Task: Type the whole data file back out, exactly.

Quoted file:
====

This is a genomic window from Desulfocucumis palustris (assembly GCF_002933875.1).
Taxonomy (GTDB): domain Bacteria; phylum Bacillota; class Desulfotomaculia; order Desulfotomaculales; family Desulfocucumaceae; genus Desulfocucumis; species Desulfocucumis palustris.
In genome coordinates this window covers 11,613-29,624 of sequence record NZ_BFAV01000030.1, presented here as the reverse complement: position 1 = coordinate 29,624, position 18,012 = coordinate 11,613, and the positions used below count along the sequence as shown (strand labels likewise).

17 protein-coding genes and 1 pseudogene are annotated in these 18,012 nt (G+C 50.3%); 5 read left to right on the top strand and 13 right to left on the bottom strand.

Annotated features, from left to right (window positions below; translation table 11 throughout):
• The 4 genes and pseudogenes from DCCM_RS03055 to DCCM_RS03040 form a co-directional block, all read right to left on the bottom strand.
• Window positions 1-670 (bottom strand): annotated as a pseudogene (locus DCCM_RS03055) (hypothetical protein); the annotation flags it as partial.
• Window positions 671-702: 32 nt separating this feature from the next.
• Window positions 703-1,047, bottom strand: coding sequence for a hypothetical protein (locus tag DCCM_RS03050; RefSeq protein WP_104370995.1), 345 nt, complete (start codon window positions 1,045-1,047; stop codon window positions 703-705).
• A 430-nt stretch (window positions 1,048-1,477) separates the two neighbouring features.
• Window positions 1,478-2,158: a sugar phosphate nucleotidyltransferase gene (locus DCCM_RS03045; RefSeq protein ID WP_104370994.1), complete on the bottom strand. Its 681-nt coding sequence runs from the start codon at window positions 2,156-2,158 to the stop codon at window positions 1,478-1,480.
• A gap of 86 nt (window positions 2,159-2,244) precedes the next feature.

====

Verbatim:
This is a genomic window from Desulfocucumis palustris (assembly GCF_002933875.1).
Taxonomy (GTDB): domain Bacteria; phylum Bacillota; class Desulfotomaculia; order Desulfotomaculales; family Desulfocucumaceae; genus Desulfocucumis; species Desulfocucumis palustris.
In genome coordinates this window covers 11,613-29,624 of sequence record NZ_BFAV01000030.1, presented here as the reverse complement: position 1 = coordinate 29,624, position 18,012 = coordinate 11,613, and the positions used below count along the sequence as shown (strand labels likewise).

17 protein-coding genes and 1 pseudogene are annotated in these 18,012 nt (G+C 50.3%); 5 read left to right on the top strand and 13 right to left on the bottom strand.

Annotated features, from left to right (window positions below; translation table 11 throughout):
• The 4 genes and pseudogenes from DCCM_RS03055 to DCCM_RS03040 form a co-directional block, all read right to left on the bottom strand.
• Window positions 1-670 (bottom strand): annotated as a pseudogene (locus DCCM_RS03055) (hypothetical protein); the annotation flags it as partial.
• Window positions 671-702: 32 nt separating this feature from the next.
• Window positions 703-1,047, bottom strand: coding sequence for a hypothetical protein (locus tag DCCM_RS03050; RefSeq protein WP_104370995.1), 345 nt, complete (start codon window positions 1,045-1,047; stop codon window positions 703-705).
• A 430-nt stretch (window positions 1,048-1,477) separates the two neighbouring features.
• Window positions 1,478-2,158: a sugar phosphate nucleotidyltransferase gene (locus DCCM_RS03045; RefSeq protein ID WP_104370994.1), complete on the bottom strand. Its 681-nt coding sequence runs from the start codon at window positions 2,156-2,158 to the stop codon at window positions 1,478-1,480.
• A gap of 86 nt (window positions 2,159-2,244) precedes the next feature.